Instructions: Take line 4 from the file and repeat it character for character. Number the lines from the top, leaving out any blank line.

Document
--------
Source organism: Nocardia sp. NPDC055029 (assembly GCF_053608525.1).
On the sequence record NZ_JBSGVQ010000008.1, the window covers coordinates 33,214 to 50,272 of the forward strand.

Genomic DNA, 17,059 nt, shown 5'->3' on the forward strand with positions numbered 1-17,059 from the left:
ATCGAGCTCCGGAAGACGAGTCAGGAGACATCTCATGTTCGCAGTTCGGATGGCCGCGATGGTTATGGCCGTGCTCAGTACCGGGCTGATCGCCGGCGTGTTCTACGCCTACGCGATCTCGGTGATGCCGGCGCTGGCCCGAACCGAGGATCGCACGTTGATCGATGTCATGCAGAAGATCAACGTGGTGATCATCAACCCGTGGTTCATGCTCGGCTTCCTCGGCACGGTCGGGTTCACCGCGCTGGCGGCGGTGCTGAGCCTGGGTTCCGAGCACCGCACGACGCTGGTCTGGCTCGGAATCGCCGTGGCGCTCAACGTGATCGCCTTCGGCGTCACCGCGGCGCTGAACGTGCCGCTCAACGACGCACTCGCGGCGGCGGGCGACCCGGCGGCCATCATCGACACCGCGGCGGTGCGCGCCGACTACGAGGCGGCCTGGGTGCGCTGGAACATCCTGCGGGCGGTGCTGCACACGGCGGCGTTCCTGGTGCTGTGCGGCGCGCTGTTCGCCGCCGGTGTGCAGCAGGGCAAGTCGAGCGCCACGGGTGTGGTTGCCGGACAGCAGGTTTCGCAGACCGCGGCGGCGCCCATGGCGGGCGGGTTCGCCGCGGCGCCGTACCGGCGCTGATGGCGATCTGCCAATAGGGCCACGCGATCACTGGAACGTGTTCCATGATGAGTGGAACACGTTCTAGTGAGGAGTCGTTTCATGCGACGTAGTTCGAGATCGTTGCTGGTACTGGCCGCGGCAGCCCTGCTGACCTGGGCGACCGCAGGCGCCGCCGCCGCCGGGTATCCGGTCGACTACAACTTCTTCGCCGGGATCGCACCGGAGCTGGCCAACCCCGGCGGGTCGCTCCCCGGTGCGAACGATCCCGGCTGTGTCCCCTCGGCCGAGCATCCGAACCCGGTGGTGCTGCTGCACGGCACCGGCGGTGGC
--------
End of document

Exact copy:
ATCGAGCTCCGGAAGACGAGTCAGGAGACATCTCATGTTCGCAGTTCGGATGGCCGCGATGGTTATGGCCGTGCTCAGTACCGGGCTGATCGCCGGCGTGTTCTACGCCTACGCGATCTCGGTGATGCCGGCGCTGGCCCGAACCGAGGATCGCACGTTGATCGATGTCATGCAGAAGATCAACGTGGTGATCATCAACCCGTGGTTCATGCTCGGCTTCCTCGGCACGGTCGGGTTCACCGCGCTGGCGGCGGTGCTGAGCCTGGGTTCCGAGCACCGCACGACGCTGGTCTGGCTCGGAATCGCCGTGGCGCTCAACGTGATCGCCTTCGGCGTCACCGCGGCGCTGAACGTGCCGCTCAACGACGCACTCGCGGCGGCGGGCGACCCGGCGGCCATCATCGACACCGCGGCGGTGCGCGCCGACTACGAGGCGGCCTGGGTGCGCTGGAACATCCTGCGGGCGGTGCTGCACACGGCGGCGTTCCTGGTGCTGTGCGGCGCGCTGTTCGCCGCCGGTGTGCAGCAGGGCAAGTCGAGCGCCACGGGTGTGGTTGCCGGACAGCAGGTTTCGCAGACCGCGGCGGCGCCCATGGCGGGCGGGTTCGCCGCGGCGCCGTACCGGCGCTGATGGCGATCTGCCAATAGGGCCACGCGATCACTGGAACGTGTTCCATGATGAGTGGAACACGTTCTAGTGAGGAGTCGTTTCATGCGACGTAGTTCGAGATCGTTGCTGGTACTGGCCGCGGCAGCCCTGCTGACCTGGGCGACCGCAGGCGCCGCCGCCGCCGGGTATCCGGTCGACTACAACTTCTTCGCCGGGATCGCACCGGAGCTGGCCAACCCCGGCGGGTCGCTCCCCGGTGCGAACGATCCCGGCTGTGTCCCCTCGGCCGAGCATCCGAACCCGGTGGTGCTGCTGCACGGCACCGGCGGTGGC